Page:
I will always remember Valentine’s Day, February 14th 1967 back in Grade 7. My best friends celebrated Valentine’s Day by having each of us name the 10 girls we liked best in order (1-10). Having only recently recovered from the “girl avoiding” phase, I felt rather hard pressed to name 10 girls I liked best, (especially as there were only 15 girls in our class). So by the time I’d named the 10th girl, I was really scraping the barrel. I figured that the girl that got No. 1 position really deserved something special on Valentines Day. So I bought her a big heart shaped box of chocolates. She was in shock, also delighted. I also invited her to our June Grade 7 graduation dance, which she accepted. Love however can be fickle, so by the time of our dance, one of my “best friends” had taken my girlfriend and squeezed me out of the picture. It was a disappointing end to Valentine’s day 1967!
Where does Valentine’s Day come from anyway? Its official title is Saint Valentine’s Day. The celebration of February 14th appears to refer not to one but two Valentines. The first Saint called Valentine was a Roman Priest martyred on the Flaminian Way under the Emperor Claudius around 269 A.D. The second St. Valentine was a Bishop of Terni in Interamna, who was taken to Rome and martyred, and whose remains were later conveyed back to Terni.
Why do I still enjoy Valentines Day many years later? It’s because all of us have a need to feel loved, even when you’re married. So often romantic love can fade imperceptibly from a marriage. In the busyness of children, work, school and sports, our marriage can easily get lost in the shuffle. Marriage counsellors tell us that romantic love is one of the greatest lacks in modern marriages. The bible reminds each husband to love his wife as his own body, to love his wife as he loves himself, to love his wife just as Christ loved the church and gave himself up for her (Ephesians 5).
Husbands, let’s surprise our wives on February 14th and make our family homes the most romantic spot on Planet Earth!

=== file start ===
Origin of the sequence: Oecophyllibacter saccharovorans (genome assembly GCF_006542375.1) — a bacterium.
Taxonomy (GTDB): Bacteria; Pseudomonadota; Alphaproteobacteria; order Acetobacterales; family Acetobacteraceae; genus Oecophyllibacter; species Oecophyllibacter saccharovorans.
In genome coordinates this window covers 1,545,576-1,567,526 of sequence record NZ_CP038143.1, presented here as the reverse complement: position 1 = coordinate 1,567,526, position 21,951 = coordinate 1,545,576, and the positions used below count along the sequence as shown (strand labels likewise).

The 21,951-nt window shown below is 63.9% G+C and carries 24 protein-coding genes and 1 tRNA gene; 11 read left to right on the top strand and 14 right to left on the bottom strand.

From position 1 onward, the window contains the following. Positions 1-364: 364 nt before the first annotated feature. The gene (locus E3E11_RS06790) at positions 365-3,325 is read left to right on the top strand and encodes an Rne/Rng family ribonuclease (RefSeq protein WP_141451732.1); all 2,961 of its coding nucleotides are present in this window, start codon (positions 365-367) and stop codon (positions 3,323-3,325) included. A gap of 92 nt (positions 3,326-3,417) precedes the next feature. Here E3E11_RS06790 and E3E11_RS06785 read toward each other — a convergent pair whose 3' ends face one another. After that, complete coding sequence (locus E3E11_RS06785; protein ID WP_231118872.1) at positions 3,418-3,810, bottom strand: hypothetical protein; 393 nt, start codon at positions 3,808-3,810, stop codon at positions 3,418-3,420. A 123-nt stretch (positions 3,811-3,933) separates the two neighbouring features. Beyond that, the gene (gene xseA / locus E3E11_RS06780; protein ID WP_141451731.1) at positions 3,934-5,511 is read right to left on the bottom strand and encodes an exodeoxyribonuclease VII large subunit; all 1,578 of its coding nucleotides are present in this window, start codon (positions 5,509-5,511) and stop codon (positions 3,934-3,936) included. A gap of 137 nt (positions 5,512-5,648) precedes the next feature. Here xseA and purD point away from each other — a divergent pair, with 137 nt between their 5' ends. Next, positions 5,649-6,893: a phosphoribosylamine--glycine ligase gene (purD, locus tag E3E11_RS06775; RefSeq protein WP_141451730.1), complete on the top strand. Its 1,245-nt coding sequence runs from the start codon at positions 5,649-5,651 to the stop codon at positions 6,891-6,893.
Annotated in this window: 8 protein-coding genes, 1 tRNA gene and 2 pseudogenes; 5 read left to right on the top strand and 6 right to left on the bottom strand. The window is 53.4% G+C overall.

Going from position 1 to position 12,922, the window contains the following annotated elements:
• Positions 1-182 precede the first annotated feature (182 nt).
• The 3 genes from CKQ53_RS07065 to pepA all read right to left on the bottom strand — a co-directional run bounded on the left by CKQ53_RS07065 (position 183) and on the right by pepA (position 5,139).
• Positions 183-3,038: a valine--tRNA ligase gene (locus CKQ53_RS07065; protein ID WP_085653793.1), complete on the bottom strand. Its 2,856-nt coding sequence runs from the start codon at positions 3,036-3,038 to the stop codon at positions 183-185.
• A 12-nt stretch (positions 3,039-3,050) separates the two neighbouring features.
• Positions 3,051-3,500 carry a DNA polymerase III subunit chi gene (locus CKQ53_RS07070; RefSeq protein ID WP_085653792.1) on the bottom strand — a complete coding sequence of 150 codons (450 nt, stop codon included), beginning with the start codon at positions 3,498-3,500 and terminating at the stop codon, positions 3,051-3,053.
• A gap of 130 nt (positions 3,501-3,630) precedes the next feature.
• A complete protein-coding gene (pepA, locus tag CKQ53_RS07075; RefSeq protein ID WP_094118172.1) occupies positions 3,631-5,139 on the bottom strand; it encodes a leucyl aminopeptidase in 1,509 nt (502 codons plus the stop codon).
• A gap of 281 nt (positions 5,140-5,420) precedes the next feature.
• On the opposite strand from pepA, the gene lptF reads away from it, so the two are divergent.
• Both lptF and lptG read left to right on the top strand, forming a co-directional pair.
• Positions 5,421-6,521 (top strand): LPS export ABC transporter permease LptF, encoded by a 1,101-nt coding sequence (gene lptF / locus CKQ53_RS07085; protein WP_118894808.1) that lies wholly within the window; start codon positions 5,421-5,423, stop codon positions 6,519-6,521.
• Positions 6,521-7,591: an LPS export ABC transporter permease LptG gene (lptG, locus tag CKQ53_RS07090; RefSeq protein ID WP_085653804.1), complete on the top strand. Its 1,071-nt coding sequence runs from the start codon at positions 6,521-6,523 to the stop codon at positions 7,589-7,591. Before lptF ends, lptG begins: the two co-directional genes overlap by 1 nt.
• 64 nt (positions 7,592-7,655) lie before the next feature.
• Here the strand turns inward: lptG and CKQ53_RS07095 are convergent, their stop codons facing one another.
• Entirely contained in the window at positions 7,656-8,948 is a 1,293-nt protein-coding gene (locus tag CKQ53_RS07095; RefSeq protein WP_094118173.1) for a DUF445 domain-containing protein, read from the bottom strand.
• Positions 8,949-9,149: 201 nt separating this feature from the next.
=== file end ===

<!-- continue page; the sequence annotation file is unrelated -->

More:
The Rev. Dr. Ed Hird, Rector
BSW, MDiv, DMin
-previously published in the Deep Cove Crier
-award-winning author of the book Battle for the Soul of Canada
-The sequel book Restoring Health: body, mind and spirit is available online with Amazon.com in both paperback andebook form. Dr. JI Packer wrote the foreword, saying “I heartily commend what he has written.” The book focuses on strengthening a new generation of healthy leaders. Drawing on examples from Titus’ healthy leadership in the pirate island of Crete, it shows how we can embrace a holistically healthy life.
In Canada, Amazon.ca has the book available in paperback and ebook. It is also posted on Amazon UK (paperback and ebook), Amazon France (paperback and ebook), and Amazon Germany (paperback and ebook).
Restoring Health is also available online on Barnes and Noble in both paperback and Nook/ebook form. Nook gives a sample of the book to read online.
Indigo also offers the paperback and the Kobo ebook version. You can also obtain it through ITunes as an IBook.
To receive a signed copy within North America, just send a $20 cheque (USD/CAN) to ED HIRD, 102 – 15168 19th Avenue, Surrey, BC, V4A 0A5, Canada.
– In order to obtain a signed copy of the prequel book Battle for the Soul of Canada, please send a $18.50 cheque to ED HIRD, 102 – 15168 19th Avenue, Surrey, BC, V4A 0A5. For mailing the book to the USA, please send $20.00 USD. This can also be done by PAYPAL using the e-mail email@example.com . Be sure to list your mailing address. The Battle for the Soul of Canada e-book can be obtained for $4.99 CDN/USD.
-Click to purchase the Companion Bible Study by Jan Cox (for the Battle of the Soul of Canada) in both paperback and Kindle on Amazon.com and Amazon.ca